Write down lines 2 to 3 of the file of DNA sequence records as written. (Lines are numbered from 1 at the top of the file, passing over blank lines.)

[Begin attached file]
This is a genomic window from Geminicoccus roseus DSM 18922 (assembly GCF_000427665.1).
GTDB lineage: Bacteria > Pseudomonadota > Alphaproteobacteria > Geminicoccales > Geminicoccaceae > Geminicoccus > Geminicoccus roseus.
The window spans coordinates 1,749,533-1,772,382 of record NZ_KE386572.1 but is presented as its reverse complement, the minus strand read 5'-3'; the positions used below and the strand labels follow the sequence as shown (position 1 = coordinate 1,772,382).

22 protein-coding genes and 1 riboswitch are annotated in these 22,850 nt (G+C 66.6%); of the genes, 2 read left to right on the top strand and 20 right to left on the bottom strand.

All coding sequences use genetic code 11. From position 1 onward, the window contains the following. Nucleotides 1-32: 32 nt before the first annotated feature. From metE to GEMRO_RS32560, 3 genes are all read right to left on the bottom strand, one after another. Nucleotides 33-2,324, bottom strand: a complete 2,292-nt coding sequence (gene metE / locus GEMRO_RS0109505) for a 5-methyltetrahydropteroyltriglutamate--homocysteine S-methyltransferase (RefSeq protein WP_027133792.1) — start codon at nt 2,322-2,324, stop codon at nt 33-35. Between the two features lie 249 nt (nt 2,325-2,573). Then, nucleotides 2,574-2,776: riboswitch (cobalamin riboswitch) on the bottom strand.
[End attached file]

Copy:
GTDB lineage: Bacteria > Pseudomonadota > Alphaproteobacteria > Geminicoccales > Geminicoccaceae > Geminicoccus > Geminicoccus roseus.
The window spans coordinates 1,749,533-1,772,382 of record NZ_KE386572.1 but is presented as its reverse complement, the minus strand read 5'-3'; the positions used below and the strand labels follow the sequence as shown (position 1 = coordinate 1,772,382).